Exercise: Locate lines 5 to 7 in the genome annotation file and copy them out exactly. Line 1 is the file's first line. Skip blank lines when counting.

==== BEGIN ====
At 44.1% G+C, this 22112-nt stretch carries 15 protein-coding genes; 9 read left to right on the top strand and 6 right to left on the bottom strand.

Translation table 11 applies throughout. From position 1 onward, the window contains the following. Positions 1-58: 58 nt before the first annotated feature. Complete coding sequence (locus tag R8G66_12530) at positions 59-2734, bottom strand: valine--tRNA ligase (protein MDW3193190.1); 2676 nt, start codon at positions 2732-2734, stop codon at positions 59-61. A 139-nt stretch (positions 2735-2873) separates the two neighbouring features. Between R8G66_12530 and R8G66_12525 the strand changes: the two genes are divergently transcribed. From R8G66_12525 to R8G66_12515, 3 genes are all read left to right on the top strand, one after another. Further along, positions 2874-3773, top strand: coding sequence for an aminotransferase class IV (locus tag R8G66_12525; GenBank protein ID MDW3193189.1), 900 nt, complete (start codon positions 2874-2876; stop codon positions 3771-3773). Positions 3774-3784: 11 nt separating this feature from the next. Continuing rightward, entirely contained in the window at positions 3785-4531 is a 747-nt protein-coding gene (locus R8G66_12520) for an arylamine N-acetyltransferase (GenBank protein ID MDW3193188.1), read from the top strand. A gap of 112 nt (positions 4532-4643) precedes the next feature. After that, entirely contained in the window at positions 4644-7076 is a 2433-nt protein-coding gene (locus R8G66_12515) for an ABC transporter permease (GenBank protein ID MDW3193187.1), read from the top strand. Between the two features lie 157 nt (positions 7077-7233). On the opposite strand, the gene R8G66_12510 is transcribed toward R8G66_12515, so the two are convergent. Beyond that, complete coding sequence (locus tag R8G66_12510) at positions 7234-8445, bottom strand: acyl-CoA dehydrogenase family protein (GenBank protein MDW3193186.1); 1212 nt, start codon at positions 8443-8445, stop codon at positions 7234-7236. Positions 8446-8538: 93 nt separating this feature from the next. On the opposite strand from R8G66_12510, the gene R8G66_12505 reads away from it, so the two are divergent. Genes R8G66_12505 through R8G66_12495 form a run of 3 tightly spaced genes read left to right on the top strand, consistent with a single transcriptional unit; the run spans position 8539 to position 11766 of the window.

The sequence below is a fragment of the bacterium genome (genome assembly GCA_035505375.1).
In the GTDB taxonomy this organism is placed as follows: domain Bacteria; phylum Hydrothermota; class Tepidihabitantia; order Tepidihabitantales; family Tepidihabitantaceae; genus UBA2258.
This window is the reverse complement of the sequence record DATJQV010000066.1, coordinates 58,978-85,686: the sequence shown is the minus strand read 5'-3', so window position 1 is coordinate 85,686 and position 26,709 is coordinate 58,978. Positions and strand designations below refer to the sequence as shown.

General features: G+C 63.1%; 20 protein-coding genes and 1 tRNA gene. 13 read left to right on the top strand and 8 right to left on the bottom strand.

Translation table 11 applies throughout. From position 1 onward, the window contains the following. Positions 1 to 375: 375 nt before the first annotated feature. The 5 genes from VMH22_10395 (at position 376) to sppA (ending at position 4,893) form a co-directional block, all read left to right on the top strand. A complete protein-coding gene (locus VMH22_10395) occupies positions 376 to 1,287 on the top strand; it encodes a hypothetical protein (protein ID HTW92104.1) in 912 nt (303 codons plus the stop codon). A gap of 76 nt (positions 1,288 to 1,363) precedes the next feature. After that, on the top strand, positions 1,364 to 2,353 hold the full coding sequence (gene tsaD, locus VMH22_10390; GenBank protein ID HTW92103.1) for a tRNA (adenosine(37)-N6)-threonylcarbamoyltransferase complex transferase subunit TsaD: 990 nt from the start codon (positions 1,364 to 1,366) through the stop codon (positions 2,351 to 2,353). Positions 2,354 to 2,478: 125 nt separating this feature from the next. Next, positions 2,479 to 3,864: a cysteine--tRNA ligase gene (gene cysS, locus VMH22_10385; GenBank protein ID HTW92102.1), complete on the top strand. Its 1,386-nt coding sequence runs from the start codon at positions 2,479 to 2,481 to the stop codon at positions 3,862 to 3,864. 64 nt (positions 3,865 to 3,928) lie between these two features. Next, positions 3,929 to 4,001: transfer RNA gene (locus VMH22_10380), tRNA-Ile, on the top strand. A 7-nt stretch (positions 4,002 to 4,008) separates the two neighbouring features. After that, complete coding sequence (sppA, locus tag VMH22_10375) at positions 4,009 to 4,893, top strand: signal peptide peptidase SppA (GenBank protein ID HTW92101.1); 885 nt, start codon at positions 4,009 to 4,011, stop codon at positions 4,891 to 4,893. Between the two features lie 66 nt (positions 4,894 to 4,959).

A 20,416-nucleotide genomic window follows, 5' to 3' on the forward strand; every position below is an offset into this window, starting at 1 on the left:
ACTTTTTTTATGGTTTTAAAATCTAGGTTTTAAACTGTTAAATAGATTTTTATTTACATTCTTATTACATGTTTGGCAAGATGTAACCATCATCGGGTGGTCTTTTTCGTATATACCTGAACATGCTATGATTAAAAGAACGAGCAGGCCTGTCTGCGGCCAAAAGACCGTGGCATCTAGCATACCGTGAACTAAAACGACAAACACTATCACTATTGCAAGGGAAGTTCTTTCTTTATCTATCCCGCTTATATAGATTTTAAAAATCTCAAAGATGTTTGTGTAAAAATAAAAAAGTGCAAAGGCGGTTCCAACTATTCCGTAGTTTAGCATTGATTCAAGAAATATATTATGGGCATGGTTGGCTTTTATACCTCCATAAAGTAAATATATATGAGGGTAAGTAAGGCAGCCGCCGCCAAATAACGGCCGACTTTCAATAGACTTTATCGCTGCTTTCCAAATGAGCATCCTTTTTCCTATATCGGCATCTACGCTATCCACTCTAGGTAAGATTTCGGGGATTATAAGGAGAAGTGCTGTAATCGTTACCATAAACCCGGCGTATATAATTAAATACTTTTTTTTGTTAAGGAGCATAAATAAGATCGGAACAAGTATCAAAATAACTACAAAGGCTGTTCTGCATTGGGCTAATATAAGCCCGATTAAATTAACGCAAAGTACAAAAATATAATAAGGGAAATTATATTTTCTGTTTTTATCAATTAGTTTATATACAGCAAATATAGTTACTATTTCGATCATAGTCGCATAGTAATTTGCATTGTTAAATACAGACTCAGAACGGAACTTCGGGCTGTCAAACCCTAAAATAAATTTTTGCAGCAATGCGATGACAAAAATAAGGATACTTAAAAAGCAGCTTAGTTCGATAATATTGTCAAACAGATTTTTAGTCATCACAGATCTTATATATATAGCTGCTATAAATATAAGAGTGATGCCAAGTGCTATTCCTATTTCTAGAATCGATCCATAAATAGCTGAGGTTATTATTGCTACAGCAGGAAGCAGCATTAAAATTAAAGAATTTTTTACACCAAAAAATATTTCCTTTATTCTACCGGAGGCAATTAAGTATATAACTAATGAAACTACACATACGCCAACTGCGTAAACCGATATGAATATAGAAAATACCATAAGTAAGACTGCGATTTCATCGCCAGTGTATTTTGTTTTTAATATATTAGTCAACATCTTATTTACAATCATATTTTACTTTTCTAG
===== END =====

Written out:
This window is the reverse complement of the sequence record DATJQV010000066.1, coordinates 58,978-85,686: the sequence shown is the minus strand read 5'-3', so window position 1 is coordinate 85,686 and position 26,709 is coordinate 58,978. Positions and strand designations below refer to the sequence as shown.

General features: G+C 63.1%; 20 protein-coding genes and 1 tRNA gene. 13 read left to right on the top strand and 8 right to left on the bottom strand.

Translation table 11 applies throughout. From position 1 onward, the window contains the following. Positions 1 to 375: 375 nt before the first annotated feature. The 5 genes from VMH22_10395 (at position 376) to sppA (ending at position 4,893) form a co-directional block, all read left to right on the top strand. A complete protein-coding gene (locus VMH22_10395) occupies positions 376 to 1,287 on the top strand; it encodes a hypothetical protein (protein ID HTW92104.1) in 912 nt (303 codons plus the stop codon). A gap of 76 nt (positions 1,288 to 1,363) precedes the next feature. After that, on the top strand, positions 1,364 to 2,353 hold the full coding sequence (gene tsaD, locus VMH22_10390; GenBank protein ID HTW92103.1) for a tRNA (adenosine(37)-N6)-threonylcarbamoyltransferase complex transferase subunit TsaD: 990 nt from the start codon (positions 1,364 to 1,366) through the stop codon (positions 2,351 to 2,353). Positions 2,354 to 2,478: 125 nt separating this feature from the next. Next, positions 2,479 to 3,864: a cysteine--tRNA ligase gene (gene cysS, locus VMH22_10385; GenBank protein ID HTW92102.1), complete on the top strand. Its 1,386-nt coding sequence runs from the start codon at positions 2,479 to 2,481 to the stop codon at positions 3,862 to 3,864. 64 nt (positions 3,865 to 3,928) lie between these two features. Next, positions 3,929 to 4,001: transfer RNA gene (locus VMH22_10380), tRNA-Ile, on the top strand. A 7-nt stretch (positions 4,002 to 4,008) separates the two neighbouring features. After that, complete coding sequence (sppA, locus tag VMH22_10375) at positions 4,009 to 4,893, top strand: signal peptide peptidase SppA (GenBank protein ID HTW92101.1); 885 nt, start codon at positions 4,009 to 4,011, stop codon at positions 4,891 to 4,893. Between the two features lie 66 nt (positions 4,894 to 4,959).